Sometimes I think about the things people have built, the skyscrapers and bridges and homes, the planes of glass, the sheets of metal, the stones stacked on top of one another so carefully, and I am enthralled by human accomplishment. I am fascinated by the architect’s brain, the math and science of it all, the perfect calculations leading to unparalleled heights. And cathedrals. Oh, cathedrals, with their spires and stones and stained glass, mirroring and almost touching God. The ability to plan and create a building from nothing, from scratch, from rock and glass and metal that would otherwise erode and corrode and crumble into dust, astonishes me. In part, I suppose, because building things is not in my skill set. I am not very good with straight lines—can’t hang a picture without a level and at least one other person. The curved line, now that’s the stuff for me. The winding road, the unexpected twist—I can hang on with the best of them. Oh, I can plan a straight line, and I understand the principles involved, but I have to concentrate like nobody’s business to make it happen as straight on the page or the wall as it does in my mind.
Not so my son. This kid was built to build. Wooden towers, Lego houses, an architect’s dream inside my child’s head. I love to watch him puzzle it out—which piece goes here, where’s that door, how tall can I make this tower, how does that machine work? I love his questions, his enthusiasm. Maybe one day, my son will build something that would otherwise have eroded, corroded, turned into dust.
Because building is an interest of his, we own blocks and Legos. And we have recently decided to attend a program at Lowe’s—a Saturday morning workshop for kids—with regularity, at my son’s request. In this workshop, parents are handed a wooden kit—a racecar, a castle, a train—and all the materials to assemble it (small nails, kid-sized hammer, brightly colored and slightly cryptic instructions). My husband took both my son and daughter to a previous workshop, during which they built matching school buses. But last Saturday, as my husband was working, it was my turn to build, so I took both Nicholas and Audrey (who likes to build but rarely requests the activity) to Lowe’s. The day’s project was a castle.
I went with some trepidation. Because, you know, I’m no good at building things. And sure enough, as I was helping Nicholas with his castle, I got the walls turned around and built the castle upside-down, which was a problem because the drawbridge depended on the walls being installed correctly. Since Audrey was following my lead, she also built hers upside-down. A very nice man across the table helped us undo the damage to one castle, and I fixed the other one—at the end of the program, we had two solid, right-side-up castles. But I have to admit to feeling embarrassment at my mistake, some of it gender-related. I know my lack of building prowess has nothing to do with my gender, but does everyone else? Does my son?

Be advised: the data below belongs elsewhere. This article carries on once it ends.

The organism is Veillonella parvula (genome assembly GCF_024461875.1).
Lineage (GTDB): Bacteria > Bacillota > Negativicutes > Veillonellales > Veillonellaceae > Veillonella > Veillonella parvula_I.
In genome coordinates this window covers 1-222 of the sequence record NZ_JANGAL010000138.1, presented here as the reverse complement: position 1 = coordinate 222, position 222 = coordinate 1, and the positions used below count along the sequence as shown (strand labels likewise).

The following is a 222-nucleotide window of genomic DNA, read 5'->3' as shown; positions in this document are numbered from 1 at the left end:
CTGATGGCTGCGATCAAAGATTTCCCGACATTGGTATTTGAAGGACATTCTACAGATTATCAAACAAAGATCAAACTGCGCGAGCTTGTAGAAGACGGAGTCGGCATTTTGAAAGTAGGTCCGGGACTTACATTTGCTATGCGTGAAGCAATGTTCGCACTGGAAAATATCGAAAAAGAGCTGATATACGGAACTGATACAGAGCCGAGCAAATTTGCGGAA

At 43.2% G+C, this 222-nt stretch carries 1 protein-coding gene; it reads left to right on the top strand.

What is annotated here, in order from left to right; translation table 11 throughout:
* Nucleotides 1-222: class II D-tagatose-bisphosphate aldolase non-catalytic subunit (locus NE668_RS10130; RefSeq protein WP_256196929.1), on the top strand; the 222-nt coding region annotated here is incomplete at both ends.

When I was struggling with a particularly stubborn nail, Nicholas leaned over and asked, “Mom, do you wish Dad were here? Because he’s good at building stuff?”
Of course, his sister was building right next to him, and doing a fine job of it. Building was not a natural interest of Audrey’s at a young age, but lately she has been playing with Nicholas’s Legos, experimenting with shapes and possibilities. When I noticed her newfound interest, I asked Audrey if she’d like some Legos of her own. Her reply was an enthusiastic, “Yes! I want Harry Potter Legos!”
I was deeply relieved to hear this answer, as I was a bit concerned that she would request Lego’s new “girly” line—a set of pink Legos that features girl characters primping before a mirror. This take on Legos is so upsetting that a 14-year-old girl, Ann Garth, has written a letter to the company protesting toys that promote the idea that “…if you want to market a line to girls, it cannot involve any movement, adventure, or activity.” (Please read this girl’s letter if you have time—I don’t know her, but I love her, and I am so proud of her.)
The message that this astute and articulate girl wants the world to hear is this: toys that are meant to expand a child’s imagination shouldn’t limit it.
I don’t want either of my children growing up thinking that they—or the people around them—are supposed to be good or bad at something merely because of their biology. We shouldn’t let a toy dictate whether or not a girl gets to explore her building potential, or instill the idea in boys that they are the only ones with the imagination and ability to build a tower, house, cathedral, or castle.
So my daughter shall have a set of Harry Potter Legos. And I look forward to watching—and helping—her build Hogwarts, one plastic brick at a time. I love her curiosity, her imagination, her willingness to do something she hasn’t done before. Maybe one day, my daughter will build something that would otherwise have corroded, eroded, or crumbled into dust.